But on Nov. 11 Gormally wrote to the judge asking for an extension until after Nov. 23, contending “the parties are joining in a request for an adjournment of the return date to a later date to give the parties an opportunity to explore a non-litigated resolution of the matter.”

What landlords want

Gormally called into the Dec. 1 council meeting, accusing the council of excluding landlords from the rent-control ordinance discussion from the very beginning. 

“It’s incumbent of those elected officials who took an oath of office to involve both parts of the discussion to hear fully from tenants as well as the landlord community,” he said.

Gormally said further requests for discussion have been ignored. The petitioners group has reached out to the township and the tenants association group, which had lobbied for rent control, to negotiate amendments to the ordinance and to “prevent this from being on the ballot,” he said.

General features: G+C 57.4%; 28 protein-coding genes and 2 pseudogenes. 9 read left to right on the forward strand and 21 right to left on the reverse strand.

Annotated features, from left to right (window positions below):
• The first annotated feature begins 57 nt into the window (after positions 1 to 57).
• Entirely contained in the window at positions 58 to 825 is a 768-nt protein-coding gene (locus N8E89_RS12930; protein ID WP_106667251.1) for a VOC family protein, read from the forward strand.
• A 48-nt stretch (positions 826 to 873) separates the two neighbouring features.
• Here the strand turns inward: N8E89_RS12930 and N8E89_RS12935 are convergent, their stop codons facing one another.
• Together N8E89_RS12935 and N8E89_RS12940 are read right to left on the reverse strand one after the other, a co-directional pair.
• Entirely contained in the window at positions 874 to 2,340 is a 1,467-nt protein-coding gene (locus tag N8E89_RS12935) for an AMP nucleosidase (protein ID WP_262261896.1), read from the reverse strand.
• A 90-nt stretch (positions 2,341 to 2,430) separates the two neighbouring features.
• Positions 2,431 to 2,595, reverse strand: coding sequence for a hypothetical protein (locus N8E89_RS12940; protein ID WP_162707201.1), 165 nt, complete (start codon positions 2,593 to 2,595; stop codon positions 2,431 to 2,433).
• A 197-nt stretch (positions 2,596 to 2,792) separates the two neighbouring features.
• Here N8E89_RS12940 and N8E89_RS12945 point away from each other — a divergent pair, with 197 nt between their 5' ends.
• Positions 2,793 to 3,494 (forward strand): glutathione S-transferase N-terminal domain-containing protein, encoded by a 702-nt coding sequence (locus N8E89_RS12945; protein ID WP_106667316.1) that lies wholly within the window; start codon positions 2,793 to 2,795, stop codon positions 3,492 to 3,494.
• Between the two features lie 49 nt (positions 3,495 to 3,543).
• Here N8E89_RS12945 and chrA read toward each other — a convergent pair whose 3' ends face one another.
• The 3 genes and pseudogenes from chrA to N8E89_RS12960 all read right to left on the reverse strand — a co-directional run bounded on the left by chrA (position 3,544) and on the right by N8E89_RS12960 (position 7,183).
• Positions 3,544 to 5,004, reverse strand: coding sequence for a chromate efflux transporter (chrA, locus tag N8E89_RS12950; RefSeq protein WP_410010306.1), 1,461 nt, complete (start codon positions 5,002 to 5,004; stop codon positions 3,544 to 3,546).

The group is not against rent control, Gormally told Montclair Local, but seeks three changes to the ordinance. The landlords are concerned with the 10-percent limit on a vacancy increase. The limit could be problematic for apartments that have been leased to long-term tenants, he said. After upgrades, the landlord should be permitted to raise the rent to market rate, he said. 

Another issue is that the ordinance requires that the unit be free of any housing code violations before an increase can be made. Gormally said that if renters have issues with a negligent landlord, they can by law withhold the rent and also file a grievance with the Landlord/ Tenants Committee.